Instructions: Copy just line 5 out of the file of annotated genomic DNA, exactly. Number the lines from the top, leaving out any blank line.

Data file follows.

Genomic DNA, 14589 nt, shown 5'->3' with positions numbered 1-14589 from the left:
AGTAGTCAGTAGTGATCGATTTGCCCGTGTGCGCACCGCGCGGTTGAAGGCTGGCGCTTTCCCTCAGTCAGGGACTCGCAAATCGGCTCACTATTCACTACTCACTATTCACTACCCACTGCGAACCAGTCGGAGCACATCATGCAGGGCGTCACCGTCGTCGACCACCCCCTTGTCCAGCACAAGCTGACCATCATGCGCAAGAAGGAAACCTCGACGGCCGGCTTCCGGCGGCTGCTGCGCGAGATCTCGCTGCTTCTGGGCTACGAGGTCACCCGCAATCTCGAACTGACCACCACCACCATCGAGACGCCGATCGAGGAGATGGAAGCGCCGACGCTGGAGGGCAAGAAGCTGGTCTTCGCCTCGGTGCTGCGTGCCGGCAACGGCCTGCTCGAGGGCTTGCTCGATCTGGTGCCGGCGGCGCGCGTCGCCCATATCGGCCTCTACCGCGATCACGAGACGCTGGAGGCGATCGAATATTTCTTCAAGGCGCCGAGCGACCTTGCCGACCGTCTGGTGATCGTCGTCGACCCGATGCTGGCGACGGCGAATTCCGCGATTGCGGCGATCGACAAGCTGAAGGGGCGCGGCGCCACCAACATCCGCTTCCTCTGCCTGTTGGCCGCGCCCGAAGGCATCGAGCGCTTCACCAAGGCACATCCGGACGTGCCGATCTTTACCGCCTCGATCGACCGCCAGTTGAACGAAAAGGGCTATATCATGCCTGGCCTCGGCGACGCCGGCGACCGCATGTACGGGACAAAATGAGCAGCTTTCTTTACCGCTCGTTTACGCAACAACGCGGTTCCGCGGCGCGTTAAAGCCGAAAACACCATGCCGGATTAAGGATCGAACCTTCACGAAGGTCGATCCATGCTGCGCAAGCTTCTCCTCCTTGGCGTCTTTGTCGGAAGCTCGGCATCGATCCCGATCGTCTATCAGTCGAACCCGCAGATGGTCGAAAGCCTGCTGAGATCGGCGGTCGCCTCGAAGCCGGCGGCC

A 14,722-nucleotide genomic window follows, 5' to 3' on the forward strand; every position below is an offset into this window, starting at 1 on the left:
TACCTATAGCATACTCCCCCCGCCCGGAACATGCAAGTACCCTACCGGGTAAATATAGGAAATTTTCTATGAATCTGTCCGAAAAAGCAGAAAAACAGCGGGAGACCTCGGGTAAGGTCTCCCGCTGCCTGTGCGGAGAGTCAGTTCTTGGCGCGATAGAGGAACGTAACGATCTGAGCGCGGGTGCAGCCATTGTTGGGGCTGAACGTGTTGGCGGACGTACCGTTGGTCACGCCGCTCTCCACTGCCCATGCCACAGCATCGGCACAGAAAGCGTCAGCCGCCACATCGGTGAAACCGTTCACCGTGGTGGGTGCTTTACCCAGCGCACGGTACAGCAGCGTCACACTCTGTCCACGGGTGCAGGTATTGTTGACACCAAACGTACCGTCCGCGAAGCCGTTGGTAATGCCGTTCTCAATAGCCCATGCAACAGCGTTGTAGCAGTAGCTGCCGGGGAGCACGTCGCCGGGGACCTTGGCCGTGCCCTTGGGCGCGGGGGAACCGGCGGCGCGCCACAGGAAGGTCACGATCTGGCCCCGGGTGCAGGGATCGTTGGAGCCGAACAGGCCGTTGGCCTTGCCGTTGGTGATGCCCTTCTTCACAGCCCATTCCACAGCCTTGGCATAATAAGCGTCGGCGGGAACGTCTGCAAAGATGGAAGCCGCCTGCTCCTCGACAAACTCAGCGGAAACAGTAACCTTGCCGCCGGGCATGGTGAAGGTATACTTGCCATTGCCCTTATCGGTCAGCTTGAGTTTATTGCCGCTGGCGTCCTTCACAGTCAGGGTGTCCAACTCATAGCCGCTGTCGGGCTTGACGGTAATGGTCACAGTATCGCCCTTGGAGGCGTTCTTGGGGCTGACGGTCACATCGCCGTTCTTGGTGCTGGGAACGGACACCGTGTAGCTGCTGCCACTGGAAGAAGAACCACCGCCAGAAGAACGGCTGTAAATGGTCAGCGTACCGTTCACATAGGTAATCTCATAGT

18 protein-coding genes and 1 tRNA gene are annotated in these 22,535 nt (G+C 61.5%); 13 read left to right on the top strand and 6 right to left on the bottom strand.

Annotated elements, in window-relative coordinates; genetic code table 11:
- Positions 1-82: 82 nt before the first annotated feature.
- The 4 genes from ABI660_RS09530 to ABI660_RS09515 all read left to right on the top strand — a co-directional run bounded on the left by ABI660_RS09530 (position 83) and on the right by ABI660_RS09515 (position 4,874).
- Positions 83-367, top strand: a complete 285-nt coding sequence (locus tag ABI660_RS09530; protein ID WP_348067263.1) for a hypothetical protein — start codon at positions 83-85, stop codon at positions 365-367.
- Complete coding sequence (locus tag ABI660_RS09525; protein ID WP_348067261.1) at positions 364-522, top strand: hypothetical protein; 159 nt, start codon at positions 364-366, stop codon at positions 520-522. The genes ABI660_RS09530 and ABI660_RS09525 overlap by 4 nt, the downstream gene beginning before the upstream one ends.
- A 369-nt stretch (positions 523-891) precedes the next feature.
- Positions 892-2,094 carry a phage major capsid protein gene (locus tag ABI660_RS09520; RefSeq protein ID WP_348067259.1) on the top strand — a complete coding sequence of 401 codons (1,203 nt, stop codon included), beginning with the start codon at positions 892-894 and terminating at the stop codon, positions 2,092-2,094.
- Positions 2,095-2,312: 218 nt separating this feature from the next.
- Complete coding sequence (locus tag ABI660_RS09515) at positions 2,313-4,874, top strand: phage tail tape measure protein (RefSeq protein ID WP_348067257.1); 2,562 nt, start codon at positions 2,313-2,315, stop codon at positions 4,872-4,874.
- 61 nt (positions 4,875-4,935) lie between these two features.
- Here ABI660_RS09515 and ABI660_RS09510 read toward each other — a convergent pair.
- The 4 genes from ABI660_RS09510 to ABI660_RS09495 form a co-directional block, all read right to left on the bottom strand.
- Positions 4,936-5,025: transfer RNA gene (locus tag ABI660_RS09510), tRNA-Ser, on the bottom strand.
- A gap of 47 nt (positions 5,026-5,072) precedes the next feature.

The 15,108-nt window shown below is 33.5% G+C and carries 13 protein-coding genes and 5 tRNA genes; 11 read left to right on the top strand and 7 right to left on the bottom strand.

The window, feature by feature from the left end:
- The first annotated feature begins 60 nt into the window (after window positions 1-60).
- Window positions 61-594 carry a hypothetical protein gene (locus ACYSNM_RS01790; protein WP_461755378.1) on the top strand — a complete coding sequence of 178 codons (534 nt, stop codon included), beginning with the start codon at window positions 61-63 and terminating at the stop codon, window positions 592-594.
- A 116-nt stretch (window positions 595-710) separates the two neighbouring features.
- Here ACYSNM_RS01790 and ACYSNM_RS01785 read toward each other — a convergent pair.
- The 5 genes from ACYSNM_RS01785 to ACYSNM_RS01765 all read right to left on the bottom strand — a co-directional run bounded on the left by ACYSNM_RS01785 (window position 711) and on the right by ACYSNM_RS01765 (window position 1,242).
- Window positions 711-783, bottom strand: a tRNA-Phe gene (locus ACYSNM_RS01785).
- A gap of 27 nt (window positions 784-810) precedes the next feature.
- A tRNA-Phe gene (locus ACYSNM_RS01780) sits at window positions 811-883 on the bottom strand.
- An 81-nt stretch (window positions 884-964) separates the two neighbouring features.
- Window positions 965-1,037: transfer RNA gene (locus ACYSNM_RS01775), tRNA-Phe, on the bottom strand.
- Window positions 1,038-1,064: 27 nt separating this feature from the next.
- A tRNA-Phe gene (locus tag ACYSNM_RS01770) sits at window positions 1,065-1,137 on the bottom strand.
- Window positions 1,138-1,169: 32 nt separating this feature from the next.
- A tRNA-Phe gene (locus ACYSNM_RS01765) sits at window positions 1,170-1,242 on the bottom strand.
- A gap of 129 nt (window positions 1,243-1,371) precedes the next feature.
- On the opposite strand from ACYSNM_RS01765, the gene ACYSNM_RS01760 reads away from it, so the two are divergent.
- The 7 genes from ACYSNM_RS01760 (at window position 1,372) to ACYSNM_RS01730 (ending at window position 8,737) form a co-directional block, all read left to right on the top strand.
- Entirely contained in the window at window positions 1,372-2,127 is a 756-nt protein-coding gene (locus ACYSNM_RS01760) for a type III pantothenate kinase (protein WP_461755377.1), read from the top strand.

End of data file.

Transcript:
18 protein-coding genes and 1 tRNA gene are annotated in these 22,535 nt (G+C 61.5%); 13 read left to right on the top strand and 6 right to left on the bottom strand.